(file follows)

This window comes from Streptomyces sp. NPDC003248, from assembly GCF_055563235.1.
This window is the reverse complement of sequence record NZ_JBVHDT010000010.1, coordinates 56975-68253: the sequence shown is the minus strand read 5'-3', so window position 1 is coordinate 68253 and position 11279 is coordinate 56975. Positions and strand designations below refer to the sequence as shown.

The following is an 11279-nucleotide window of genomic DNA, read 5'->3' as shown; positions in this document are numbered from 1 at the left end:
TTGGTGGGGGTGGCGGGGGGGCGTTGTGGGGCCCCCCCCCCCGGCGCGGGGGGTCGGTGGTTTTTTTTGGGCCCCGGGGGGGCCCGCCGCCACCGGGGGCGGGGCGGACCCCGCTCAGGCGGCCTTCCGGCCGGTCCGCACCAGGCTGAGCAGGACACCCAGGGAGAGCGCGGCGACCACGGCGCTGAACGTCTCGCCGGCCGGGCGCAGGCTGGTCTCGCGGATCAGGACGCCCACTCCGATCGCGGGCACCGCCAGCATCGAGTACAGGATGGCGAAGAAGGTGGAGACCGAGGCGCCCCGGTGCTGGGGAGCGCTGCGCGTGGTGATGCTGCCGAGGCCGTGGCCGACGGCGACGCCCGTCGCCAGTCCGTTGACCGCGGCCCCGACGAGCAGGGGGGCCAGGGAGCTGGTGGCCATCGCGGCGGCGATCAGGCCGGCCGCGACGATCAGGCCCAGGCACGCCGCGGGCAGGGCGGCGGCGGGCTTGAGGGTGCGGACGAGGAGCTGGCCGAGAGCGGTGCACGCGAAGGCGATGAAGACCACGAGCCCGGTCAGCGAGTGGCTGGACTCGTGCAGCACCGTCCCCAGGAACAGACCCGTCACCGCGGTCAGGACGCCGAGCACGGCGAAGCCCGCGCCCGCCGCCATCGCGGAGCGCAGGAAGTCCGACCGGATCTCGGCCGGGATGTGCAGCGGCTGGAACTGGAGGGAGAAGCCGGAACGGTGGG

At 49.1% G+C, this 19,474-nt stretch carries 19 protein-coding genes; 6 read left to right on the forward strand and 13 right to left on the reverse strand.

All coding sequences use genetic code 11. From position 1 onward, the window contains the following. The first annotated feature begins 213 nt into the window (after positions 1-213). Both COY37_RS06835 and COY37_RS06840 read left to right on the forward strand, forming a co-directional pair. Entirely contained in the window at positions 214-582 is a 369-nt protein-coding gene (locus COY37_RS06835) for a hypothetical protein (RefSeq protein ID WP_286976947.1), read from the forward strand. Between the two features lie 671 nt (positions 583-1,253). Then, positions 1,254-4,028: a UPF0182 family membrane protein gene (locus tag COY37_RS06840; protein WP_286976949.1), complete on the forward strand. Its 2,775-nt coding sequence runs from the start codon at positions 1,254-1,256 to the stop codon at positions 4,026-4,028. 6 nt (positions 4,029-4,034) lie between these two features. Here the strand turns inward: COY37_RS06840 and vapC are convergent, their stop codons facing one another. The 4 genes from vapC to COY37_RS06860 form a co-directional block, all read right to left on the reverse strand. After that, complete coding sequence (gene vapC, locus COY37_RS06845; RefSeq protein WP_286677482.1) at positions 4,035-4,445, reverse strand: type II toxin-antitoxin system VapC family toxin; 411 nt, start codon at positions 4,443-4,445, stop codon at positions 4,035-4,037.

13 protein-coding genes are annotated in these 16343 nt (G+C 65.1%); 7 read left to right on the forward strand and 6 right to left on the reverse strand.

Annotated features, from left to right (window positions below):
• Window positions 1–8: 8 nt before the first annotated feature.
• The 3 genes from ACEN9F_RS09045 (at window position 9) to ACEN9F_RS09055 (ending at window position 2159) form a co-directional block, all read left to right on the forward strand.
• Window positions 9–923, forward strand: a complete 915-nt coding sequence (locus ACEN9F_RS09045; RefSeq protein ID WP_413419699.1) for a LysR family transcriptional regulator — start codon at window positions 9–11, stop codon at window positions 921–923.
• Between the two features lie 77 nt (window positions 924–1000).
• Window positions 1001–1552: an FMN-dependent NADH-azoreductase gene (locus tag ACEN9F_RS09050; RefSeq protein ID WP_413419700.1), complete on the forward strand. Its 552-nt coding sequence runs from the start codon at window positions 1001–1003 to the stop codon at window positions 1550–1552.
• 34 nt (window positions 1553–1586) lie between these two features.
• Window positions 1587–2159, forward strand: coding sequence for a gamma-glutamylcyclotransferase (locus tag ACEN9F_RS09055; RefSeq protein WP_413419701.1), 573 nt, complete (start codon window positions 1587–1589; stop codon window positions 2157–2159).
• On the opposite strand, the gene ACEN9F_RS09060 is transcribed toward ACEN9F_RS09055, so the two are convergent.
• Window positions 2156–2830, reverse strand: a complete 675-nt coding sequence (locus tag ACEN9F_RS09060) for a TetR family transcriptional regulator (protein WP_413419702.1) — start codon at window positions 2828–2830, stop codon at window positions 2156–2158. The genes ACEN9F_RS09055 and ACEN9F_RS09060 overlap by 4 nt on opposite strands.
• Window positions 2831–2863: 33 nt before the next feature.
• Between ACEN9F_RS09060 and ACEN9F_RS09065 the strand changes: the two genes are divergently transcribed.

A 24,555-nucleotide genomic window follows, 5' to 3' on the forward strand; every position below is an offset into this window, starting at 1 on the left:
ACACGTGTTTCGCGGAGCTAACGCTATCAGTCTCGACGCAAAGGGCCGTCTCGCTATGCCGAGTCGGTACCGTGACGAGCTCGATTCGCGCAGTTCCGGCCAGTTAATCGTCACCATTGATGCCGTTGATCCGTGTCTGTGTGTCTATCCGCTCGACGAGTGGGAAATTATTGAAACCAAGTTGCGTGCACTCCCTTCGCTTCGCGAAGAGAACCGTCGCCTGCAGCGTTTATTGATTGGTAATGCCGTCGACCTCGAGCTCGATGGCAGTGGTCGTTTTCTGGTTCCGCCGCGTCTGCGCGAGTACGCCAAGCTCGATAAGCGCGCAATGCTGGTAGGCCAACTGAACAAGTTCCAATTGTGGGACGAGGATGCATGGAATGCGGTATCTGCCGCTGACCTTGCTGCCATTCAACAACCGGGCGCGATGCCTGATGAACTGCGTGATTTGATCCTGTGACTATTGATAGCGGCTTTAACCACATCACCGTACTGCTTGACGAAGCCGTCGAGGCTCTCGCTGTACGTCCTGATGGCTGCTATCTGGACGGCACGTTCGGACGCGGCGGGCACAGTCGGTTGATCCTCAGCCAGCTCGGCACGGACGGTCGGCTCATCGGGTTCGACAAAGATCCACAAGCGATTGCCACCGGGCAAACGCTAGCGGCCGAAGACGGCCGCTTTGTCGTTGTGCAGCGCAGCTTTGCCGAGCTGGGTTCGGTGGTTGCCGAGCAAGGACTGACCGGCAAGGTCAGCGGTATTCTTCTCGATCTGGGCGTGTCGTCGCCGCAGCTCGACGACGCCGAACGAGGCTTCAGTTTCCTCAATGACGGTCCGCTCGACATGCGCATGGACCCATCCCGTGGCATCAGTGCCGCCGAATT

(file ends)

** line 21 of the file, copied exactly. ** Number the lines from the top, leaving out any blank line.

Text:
ACACGTGTTTCGCGGAGCTAACGCTATCAGTCTCGACGCAAAGGGCCGTCTCGCTATGCCGAGTCGGTACCGTGACGAGCTCGATTCGCGCAGTTCCGGCCAGTTAATCGTCACCATTGATGCCGTTGATCCGTGTCTGTGTGTCTATCCGCTCGACGAGTGGGAAATTATTGAAACCAAGTTGCGTGCACTCCCTTCGCTTCGCGAAGAGAACCGTCGCCTGCAGCGTTTATTGATTGGTAATGCCGTCGACCTCGAGCTCGATGGCAGTGGTCGTTTTCTGGTTCCGCCGCGTCTGCGCGAGTACGCCAAGCTCGATAAGCGCGCAATGCTGGTAGGCCAACTGAACAAGTTCCAATTGTGGGACGAGGATGCATGGAATGCGGTATCTGCCGCTGACCTTGCTGCCATTCAACAACCGGGCGCGATGCCTGATGAACTGCGTGATTTGATCCTGTGACTATTGATAGCGGCTTTAACCACATCACCGTACTGCTTGACGAAGCCGTCGAGGCTCTCGCTGTACGTCCTGATGGCTGCTATCTGGACGGCACGTTCGGACGCGGCGGGCACAGTCGGTTGATCCTCAGCCAGCTCGGCACGGACGGTCGGCTCATCGGGTTCGACAAAGATCCACAAGCGATTGCCACCGGGCAAACGCTAGCGGCCGAAGACGGCCGCTTTGTCGTTGTGCAGCGCAGCTTTGCCGAGCTGGGTTCGGTGGTTGCCGAGCAAGGACTGACCGGCAAGGTCAGCGGTATTCTTCTCGATCTGGGCGTGTCGTCGCCGCAGCTCGACGACGCCGAACGAGGCTTCAGTTTCCTCAATGACGGTCCGCTCGACATGCGCATGGACCCATCCCGTGGCATCAGTGCCGCCGAATT